So this is what I say when asked for money (I don’t recommend being so brutal but suggest there are points that could be adopted)… Hello, I’m John, and you are? Ok Fred this is the deal. I don’t give money on principle, because many who do ask aren’t genuine (i.e. cons), spend it on the wrong things e.g. alcohol, drugs, or accentuate an issue resulting in police moving on those who are in need. I will then … (depending on the circumstance, the situation etc. buy a tea and/or burger, refer to a place where pre brought teas can be claimed, talk about the services on offer, often referring to services etc. contained in the Rough Sleeper leaflet I help produce, which are many). I chat further if they want and I have the time etc., always trying to reinforce their humanity, shake hands and move on. If it is someone new to the streets and may not have been reported I might report to Street Link (see here), the idea being that outreach services may then be notified and practical assistance will be given.
I haven’t done a rigorous analysis of the overall rough sleeper / beggar profile on the street, but those who have often conclude there is a class of people that we might call “professional beggars” who aren’t homeless and who use the good will of the public to get money, often to be spent on things like drink or drugs. Some who are genuine will spend that money anyway on such things, knowing there are many other avenues they can exploit to get food, clothes etc. Sadly, it is true beggars, particularly aggressive ones can be problematic insofar police are obliged to act and this might include moving on the genuine homeless or scaring them away. Yet these are our fellow citizens and it is right to show compassion. I should add: while there are many kind people, there are horrible ones too, who abuse the homeless, illustrating the dangers of rough sleeping.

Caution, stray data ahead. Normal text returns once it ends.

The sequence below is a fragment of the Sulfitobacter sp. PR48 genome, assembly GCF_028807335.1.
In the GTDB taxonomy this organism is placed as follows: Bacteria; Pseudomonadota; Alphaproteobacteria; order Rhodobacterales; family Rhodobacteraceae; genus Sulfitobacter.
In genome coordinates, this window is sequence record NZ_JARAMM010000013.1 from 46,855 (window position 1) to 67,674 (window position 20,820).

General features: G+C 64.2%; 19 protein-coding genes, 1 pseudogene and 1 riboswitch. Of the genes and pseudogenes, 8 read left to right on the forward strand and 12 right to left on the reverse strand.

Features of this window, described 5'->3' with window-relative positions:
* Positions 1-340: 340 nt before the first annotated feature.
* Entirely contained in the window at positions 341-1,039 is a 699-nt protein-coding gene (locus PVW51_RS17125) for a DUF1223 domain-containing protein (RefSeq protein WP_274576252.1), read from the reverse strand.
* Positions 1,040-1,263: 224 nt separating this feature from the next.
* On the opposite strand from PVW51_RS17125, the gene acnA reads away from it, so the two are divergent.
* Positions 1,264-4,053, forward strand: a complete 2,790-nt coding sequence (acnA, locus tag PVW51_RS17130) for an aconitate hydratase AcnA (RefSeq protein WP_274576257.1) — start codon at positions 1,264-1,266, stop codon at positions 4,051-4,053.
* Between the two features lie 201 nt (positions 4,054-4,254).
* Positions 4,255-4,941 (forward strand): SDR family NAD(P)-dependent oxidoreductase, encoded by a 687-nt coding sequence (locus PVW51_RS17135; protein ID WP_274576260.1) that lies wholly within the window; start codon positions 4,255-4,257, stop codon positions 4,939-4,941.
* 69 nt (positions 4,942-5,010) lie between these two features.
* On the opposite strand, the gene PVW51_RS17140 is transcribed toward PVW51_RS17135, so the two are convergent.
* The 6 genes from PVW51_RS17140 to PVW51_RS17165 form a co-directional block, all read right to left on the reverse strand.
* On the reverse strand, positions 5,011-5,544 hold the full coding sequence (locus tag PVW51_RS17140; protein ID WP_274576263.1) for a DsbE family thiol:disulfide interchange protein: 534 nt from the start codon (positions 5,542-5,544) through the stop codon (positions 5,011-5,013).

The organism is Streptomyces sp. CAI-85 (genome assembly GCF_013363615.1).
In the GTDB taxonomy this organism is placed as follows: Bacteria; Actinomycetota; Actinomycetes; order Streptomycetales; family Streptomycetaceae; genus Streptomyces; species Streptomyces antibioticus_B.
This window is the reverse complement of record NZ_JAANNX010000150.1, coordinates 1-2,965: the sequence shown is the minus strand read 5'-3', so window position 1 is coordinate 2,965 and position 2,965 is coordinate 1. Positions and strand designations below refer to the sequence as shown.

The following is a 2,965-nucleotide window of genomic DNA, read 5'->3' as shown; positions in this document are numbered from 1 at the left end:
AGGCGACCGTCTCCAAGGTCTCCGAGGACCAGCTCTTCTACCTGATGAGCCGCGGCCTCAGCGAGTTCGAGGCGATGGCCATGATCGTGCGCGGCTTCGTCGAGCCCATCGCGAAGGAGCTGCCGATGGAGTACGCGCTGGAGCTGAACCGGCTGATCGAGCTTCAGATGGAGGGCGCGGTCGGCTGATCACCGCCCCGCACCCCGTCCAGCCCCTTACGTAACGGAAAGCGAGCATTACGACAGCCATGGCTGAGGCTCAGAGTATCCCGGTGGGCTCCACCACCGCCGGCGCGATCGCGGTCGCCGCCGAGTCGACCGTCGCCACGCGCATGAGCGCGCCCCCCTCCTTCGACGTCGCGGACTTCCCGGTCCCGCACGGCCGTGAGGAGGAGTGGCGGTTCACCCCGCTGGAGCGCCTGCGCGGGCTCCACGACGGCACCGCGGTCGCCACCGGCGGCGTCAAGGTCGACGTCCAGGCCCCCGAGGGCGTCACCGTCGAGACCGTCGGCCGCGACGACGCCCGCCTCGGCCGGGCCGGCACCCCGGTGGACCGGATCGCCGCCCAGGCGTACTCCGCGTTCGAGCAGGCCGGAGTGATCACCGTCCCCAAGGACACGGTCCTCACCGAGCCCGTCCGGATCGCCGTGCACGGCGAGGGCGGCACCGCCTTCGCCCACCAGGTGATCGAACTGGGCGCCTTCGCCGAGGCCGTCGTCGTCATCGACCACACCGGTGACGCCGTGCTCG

I should also add that compassion is not constrained by religion or politics. While it is true that many of the responses I am involved with are Christian led, not all are and even the Christian ones involve and serve those of all faiths and none, and it is always a humbling and usually an edifying experience to work alongside those who do not share my religious or political views ranging from left of Karl Marx to right of Genghis Khan. I was saddened to hear of one well known conspiracy theorist, who I follow, lament the fact that his group had gone out of their way to raise money for a homeless charity but that money was refused because they didn’t want to associate with him. Instead he chose to cut out the “middle man” and give direct to those who claim to be homeless. I was sad because the rejection and the solution were both disappointing.
There is no simple solution to preventing people from sleeping rough. In my Homeless Reflection e-book I reflect on the various challenges raised because of and complexities around homelessness. I suggest there are a number of things we can all do, even if “helping the homeless” is very much a side line activity. I encourage folk to consider their response, and while there may be exceptions, I usually suggest to them it is best NOT to give money to beggars.